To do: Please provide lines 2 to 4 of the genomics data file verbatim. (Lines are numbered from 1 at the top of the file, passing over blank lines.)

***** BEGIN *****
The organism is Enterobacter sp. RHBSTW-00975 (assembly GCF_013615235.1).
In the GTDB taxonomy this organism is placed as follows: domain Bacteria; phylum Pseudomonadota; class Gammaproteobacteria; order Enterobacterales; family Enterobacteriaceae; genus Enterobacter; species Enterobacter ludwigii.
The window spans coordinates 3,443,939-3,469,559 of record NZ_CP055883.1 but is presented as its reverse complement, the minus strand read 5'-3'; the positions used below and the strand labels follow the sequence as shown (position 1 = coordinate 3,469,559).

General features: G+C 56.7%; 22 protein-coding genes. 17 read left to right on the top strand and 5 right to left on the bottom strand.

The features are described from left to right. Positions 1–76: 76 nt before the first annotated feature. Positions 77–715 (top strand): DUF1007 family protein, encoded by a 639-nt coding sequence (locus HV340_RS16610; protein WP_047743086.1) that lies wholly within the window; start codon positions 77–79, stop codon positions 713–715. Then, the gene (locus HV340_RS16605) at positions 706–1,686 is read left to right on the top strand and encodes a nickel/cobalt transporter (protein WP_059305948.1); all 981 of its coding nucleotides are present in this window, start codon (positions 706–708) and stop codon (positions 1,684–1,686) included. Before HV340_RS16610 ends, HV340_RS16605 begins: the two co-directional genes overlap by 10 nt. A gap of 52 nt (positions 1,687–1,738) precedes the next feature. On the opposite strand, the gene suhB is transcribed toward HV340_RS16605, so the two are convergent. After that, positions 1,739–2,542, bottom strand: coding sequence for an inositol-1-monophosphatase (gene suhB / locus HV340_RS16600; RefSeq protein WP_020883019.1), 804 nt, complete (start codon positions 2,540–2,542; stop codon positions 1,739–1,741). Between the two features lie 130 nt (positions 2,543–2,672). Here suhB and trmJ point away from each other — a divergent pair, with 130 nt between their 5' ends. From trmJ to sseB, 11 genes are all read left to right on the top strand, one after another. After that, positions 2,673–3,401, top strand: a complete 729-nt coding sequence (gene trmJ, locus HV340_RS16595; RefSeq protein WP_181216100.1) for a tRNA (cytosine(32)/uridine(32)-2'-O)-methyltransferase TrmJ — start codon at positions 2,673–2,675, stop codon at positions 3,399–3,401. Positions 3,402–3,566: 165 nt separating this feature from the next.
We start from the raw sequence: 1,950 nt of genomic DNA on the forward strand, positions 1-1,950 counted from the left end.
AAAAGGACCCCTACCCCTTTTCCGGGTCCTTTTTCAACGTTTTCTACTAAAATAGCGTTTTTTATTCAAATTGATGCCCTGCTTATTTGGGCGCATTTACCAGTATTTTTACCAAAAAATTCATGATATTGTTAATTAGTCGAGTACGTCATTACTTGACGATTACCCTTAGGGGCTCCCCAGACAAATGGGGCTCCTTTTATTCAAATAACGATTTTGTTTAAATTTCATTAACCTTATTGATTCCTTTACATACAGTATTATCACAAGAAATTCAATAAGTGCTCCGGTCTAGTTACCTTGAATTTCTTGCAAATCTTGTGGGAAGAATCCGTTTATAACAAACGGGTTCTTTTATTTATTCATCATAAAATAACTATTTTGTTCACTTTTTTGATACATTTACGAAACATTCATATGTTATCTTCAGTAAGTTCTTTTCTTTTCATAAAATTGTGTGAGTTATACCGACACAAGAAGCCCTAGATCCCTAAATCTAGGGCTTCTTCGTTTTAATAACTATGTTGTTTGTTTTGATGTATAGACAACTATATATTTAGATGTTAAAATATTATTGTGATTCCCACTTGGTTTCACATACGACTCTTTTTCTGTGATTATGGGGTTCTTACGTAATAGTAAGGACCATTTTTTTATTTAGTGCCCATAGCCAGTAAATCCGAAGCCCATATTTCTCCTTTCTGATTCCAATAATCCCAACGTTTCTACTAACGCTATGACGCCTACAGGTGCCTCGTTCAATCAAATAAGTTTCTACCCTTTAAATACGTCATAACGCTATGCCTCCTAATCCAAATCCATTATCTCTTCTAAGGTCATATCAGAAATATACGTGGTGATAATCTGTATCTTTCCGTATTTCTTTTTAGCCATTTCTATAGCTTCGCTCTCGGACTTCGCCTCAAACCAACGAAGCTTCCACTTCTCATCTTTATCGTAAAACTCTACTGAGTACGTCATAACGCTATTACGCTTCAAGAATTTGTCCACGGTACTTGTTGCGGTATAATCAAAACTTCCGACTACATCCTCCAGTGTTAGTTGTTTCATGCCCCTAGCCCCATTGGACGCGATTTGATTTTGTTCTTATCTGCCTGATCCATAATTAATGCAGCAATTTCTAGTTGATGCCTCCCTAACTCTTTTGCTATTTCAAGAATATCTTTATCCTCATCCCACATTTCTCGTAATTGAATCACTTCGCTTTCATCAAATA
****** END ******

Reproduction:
In the GTDB taxonomy this organism is placed as follows: domain Bacteria; phylum Pseudomonadota; class Gammaproteobacteria; order Enterobacterales; family Enterobacteriaceae; genus Enterobacter; species Enterobacter ludwigii.
The window spans coordinates 3,443,939-3,469,559 of record NZ_CP055883.1 but is presented as its reverse complement, the minus strand read 5'-3'; the positions used below and the strand labels follow the sequence as shown (position 1 = coordinate 3,469,559).

General features: G+C 56.7%; 22 protein-coding genes. 17 read left to right on the top strand and 5 right to left on the bottom strand.